Some prefer shell aliases to git aliases

alias ga='git add'

ga <Tab>

but it's just a matter of personal preference, autocompletion works equally fine with both.

g a <Tab>

I prefer shell aliases not related to git to reside in separate from git ones, so I prefer to keep them in different files.

To this moment you are probably tired a bit from alias, so let's move to some other topic.


Speaking of the documentation. I hope you don't go to your browser (I'm looking at you, StackOverflow) to find how to use this or that command, and you use proper man pages.

man man

If you find man pages too verbose,

man tar

and often find yourself heading towards the very bottom of the man page, straight to the usage examples, that are often missing, there's tldr (too long don't read) utility for you that gives you some usage examples that in most cases cover your case as well:

? tar

As you may have guessed, question mark stands for tldr, which is hard to type and remember.

There are couple other similar utilities, bropages and cheat that are also good, but to I like tldr better.


Those git aliases support my workflow, as you may guess I use checkpoint commits and then squash them when I feel that a deliverable chunk of work has been done.

fixup to commit --amend --no-edit Adds to the last commit
wip   to commit --no-verify --message=wip Commits with a 'wip' comment

Of course, I have to rearrange commits afterward, and I do it with git rebase --interactive:

ri    to !BASE_BRANCH=${1:-master} && MERGE_BASE=$(git merge-base origin/$BASE_BRANCH HEAD) && git rebase -i $MERGE_BASE && :. Also hard to grasp, this shows only commits starting from the point where you branched from master. If master or remote master have diverged, that will not affect the results of this command. Trust me, this is essential.

align to !BASE_BRANCH=${1:-master} && git fetch origin $BASE_BRANCH && git rebase origin/$BASE_BRANCH && :

l alias to allow narrowing down the change made in this pull request

$ g l
0a85cb95c9e 2018-03-30 12:08:17 +0300 Filipp Pirozhkov  (HEAD -> my-very-important-branch) Change something very important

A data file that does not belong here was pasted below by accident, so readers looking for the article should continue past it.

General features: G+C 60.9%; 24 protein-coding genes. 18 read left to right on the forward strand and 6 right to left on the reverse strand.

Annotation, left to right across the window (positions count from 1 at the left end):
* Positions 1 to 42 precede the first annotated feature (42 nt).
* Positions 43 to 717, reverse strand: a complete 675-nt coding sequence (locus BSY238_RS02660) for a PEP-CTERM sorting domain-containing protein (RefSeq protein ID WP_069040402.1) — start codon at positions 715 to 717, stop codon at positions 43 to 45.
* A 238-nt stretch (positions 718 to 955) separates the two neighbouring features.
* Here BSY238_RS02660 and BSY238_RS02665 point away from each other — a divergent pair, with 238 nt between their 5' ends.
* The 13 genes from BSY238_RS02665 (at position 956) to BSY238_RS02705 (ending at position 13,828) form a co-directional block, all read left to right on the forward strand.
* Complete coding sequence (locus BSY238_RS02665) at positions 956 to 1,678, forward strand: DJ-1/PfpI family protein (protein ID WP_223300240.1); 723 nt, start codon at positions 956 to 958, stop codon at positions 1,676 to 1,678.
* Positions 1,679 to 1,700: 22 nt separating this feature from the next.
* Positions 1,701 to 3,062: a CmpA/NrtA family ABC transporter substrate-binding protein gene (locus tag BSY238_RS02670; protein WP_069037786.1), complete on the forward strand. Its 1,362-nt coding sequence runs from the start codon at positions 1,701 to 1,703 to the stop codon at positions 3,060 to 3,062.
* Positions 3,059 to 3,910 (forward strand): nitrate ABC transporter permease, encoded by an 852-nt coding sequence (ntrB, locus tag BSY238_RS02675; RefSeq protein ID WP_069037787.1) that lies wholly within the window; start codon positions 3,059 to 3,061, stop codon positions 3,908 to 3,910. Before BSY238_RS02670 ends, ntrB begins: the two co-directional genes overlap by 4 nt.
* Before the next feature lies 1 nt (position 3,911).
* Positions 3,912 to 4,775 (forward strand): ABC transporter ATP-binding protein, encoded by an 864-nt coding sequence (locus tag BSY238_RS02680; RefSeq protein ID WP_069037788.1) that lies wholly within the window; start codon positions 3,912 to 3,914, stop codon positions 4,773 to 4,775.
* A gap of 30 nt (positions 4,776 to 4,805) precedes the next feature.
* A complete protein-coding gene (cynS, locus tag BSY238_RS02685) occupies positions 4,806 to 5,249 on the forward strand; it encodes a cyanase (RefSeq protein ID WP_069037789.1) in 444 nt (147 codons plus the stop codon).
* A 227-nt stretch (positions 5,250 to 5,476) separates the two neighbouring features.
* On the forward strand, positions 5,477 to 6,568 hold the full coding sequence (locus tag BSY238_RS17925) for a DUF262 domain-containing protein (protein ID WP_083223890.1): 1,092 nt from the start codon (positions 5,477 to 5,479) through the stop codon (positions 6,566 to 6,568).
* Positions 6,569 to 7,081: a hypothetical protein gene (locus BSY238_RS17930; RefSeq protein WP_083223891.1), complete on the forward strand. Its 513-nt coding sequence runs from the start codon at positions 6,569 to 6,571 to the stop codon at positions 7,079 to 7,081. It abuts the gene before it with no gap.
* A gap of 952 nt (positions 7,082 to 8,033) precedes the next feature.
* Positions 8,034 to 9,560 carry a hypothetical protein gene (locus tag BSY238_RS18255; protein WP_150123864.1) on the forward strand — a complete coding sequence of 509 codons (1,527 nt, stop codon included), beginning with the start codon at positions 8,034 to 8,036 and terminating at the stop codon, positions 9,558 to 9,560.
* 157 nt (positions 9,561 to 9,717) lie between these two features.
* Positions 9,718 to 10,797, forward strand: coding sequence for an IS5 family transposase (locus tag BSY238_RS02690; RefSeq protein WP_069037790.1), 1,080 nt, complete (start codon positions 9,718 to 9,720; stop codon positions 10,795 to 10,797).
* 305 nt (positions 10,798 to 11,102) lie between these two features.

The definition is very similar to how ri works:

l = !BASE_BRANCH=${1:-master} && MERGE_BASE=$(git merge-base origin/$BASE_BRANCH HEAD) && git log --reverse $MERGE_BASE..HEAD && :

Hard to grasp, but basically it allows you to fetch and rebase on remote master without switching and updating local master.


Don't bother sending pull requests from clunky GitHub UI, use command line and your preferred editor.

hub pull-request -l WIP,needs-review -a pirj

will open your editor with the same template you would see on GitHub. It will automatically add the label and assignee to the pull request.

Trick #1: Remember to use the latest hub, preferably its master branch (e.g. brew install hub --devel), it's required to support pull request templates properly.


Don't be afraid of push-force-with-lease'ing even if work with your colleagues on the same branch and you shuffle/squash/remove commits. Pull, re-arrange, push-force-with-lease.


It's surprising, how many people don't know this trick, but as you can go to the previous directory with cd -, you can switch to the previous branch with git checkout -.

One useful trick is that you can add the following (last line) to your project's .git/config file:

[remote "origin"]
  url =
  fetch = +refs/heads/*:refs/remotes/origin/*
  fetch = +refs/pull/*/head:refs/remotes/origin/pr/*

and that will let you to quickly switch to pull request's branches:

$ g co pr/22396
Branch 'pr/22396' set up to track remote branch 'pr/22396' from 'origin'.
Switched to a new branch 'pr/22396'
$ g l
18d0a5d331f 2018-03-20 19:34:45 +0100 James Bond  (HEAD -> pr/22396, origin/pr/22396, origin/steal-microchip) Steal microchip and eliminate all enemy forces

I believe this can also be done with git-pr command from git-extras.



An utility called direnv will help you save you some keystrokes. If your bin directory has spring'ified binstubs:



If you use Foreman, and you use pry to set breakpoints, you know how painful it is to actually type something in, because the standard input is shared across processes, and usually the wrong one is getting the inputted text. I have some good news for you (if you use tmux):


It's a one-line replacement for Foreman, it's parsing the Procfile, and opens split windows for each of the processes. It runs every process in its own tmux pane so you can switch between them, set debug breakpoints and don't have your standard output being shared between them.

You can toggle zoom with C-b z and switch between them with C-b

I, however, use C-e as my tmux prefix, and is not used for any other reason. I find it very hard to put my fingers in a position to press C-a (screen's default one) or tmux's default C-b.


Use it instead of the terminal emulators's tabs, multiple windows and such, it's really powerful, configurable, scriptable, cross-platform, and it also controlled from your keyboard, you won't have to move your mouse to do things.

C-e w - shows sessions

That allows to run rspec in a neigbour window right from the editor.


You may have noticed the --no-verify for the wip alias. This is to skip the overcommit RuboCop checks. However, you should use those checks for regular commits, and run them when doing interactive rebases. You don't want CI to do those checks for you, they run fast locally. This is offered to you by OverCommit for as low as free.


Spring is cool, I've seen last real glitches coming from Spring for months. One known issue is when switching between unrelated branches with diverged schema.db, db:schema:load won't work, spring needs to be stopped before loading the schema.